The Chancellor’s pre-Budget report was a massive political and economic gamble. The government has clearly recognised the potential seriousness of the economic situation and, in an attempt to avoid a prolonged recession, has injected £21bn into the UK economy in the form of tax cuts and spending increases. The headline grabbing changes were a cut in VAT and an increase in the top rate of income tax to 45% for those earning over £150,000 per year, but there was a raft of other changes including £3bn of public-sector infrastructure projects being brought forward.
Will this fiscal kick be enough to prevent a deep recession? The Chancellor clearly thinks so. He has amended his forecasts for economic growth to acknowledge that GDP will fall by 1% in 2009, but he believes growth will bounce back to 1.75% in 2010. The links below are to a selection of articles relating to the pre-Budget report, but there are plenty of other sites offering discussion and analysis of the issues relating to this unprecendented Keynesian fiscal boost.
Pre-Budget Report: Alistair Darling’s £1 trillion debt gamble Times Online (25/11/08)
Pre-budget report 2008 Guardian (25/11/08)
Pre-Budget report 2008 BBC News Online (25/11/08)
Average earners lose out in PBR BBC News Online (25/11/08)
Pre-Budget Report – the documents BBC News Online (25/11/08) Links to all pre-budget report documents as pdf files
Robinson and Peston analysis of PBR BBC News Online (25/11/08) Video from the Daily Politics show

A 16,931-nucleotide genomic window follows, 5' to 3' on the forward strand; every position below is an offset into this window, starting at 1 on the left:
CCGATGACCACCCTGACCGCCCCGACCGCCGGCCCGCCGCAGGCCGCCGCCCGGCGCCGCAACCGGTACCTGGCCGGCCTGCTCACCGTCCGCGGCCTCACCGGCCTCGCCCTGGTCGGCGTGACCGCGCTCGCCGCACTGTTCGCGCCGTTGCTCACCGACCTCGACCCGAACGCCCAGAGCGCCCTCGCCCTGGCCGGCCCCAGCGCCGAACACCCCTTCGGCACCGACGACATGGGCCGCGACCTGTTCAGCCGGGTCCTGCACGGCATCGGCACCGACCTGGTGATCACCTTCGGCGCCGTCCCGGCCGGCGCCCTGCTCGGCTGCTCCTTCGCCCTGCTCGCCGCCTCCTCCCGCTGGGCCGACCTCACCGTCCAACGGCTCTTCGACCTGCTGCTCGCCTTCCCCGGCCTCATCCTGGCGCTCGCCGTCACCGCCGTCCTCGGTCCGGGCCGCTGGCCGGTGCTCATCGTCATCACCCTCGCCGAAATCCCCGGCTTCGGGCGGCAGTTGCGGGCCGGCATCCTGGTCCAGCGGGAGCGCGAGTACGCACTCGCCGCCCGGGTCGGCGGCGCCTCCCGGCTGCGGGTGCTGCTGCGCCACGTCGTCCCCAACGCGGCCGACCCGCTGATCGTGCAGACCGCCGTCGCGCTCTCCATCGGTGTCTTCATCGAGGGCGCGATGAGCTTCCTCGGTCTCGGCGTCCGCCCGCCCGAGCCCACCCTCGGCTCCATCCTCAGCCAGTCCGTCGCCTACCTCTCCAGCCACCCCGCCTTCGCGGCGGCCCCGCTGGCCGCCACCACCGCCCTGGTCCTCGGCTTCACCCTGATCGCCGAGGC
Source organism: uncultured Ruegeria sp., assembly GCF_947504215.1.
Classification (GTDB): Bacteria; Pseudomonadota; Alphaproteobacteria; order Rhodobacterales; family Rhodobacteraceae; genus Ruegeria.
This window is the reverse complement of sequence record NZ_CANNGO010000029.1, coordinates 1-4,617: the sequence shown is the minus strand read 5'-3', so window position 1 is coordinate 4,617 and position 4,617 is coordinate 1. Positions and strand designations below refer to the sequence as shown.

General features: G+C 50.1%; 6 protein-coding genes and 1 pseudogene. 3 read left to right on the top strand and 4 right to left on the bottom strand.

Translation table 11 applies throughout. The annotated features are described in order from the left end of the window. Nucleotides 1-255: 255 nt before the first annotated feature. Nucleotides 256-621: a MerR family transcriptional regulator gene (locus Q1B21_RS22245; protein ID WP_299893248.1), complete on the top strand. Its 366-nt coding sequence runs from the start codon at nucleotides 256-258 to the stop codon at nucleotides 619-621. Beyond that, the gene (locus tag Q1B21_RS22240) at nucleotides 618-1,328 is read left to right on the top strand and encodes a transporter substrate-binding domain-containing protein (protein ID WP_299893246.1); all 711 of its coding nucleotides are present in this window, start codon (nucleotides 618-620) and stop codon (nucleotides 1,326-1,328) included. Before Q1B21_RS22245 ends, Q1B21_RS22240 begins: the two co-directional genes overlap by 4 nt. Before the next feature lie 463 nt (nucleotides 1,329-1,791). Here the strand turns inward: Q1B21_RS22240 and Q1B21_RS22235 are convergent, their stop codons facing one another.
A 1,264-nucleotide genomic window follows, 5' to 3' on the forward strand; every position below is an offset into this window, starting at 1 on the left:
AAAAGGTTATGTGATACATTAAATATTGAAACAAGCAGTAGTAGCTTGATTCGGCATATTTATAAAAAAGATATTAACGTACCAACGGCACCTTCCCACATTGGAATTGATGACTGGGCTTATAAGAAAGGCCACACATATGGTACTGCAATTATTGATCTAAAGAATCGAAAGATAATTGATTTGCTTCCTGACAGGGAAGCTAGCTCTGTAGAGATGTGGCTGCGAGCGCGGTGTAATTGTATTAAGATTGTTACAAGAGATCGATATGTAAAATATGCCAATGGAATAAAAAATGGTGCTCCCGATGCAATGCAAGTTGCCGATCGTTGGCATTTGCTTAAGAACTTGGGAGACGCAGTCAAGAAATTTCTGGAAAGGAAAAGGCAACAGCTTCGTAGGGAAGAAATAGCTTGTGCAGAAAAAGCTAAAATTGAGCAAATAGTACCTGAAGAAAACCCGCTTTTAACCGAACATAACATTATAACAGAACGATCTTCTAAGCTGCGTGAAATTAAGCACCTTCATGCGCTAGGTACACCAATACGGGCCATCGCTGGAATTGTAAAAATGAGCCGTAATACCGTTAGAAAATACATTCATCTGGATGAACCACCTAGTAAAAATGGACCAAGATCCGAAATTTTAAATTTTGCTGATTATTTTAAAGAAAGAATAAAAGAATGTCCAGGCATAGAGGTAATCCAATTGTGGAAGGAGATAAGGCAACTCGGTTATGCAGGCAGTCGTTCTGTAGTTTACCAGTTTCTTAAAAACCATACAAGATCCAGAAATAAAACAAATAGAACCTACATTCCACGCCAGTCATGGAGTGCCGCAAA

Darling needs to cure a nation hooked on debt Guardian (24/11/08)
Darling unveils borrowing gamble BBC News Online (24/11/08)
Analysis: is this the death of New Labour? Times Online (24/11/08)
Alistair Darling announces £20bn economic boost Times Online (24/11/08)
Alistair Darling’s £20bn tax giveaway Times Online (24/11/08)
The mother of all gambles Guardian (24/11/08)
Obama and Darling: compare and contrast Guardian (24/11/08) Video comparing the packages announced by Alistair Darling and Barack Obama
The £21bn tax gamble Guardian (25/11/08)
Call this a cure? Guardian (25/11/08)
- Write a short paragraph outlining the main policies set out in the pre-Budget report.
- Evaluate the likely success of the policies announced in the pre-Budget report in preventing a prolonged recession for the UK economy.
- Discuss the short-term and long-term impact on the UK money markets of the high levels of borrowing required to fund the tax and spending changes set out in the 2008 pre-Budget report.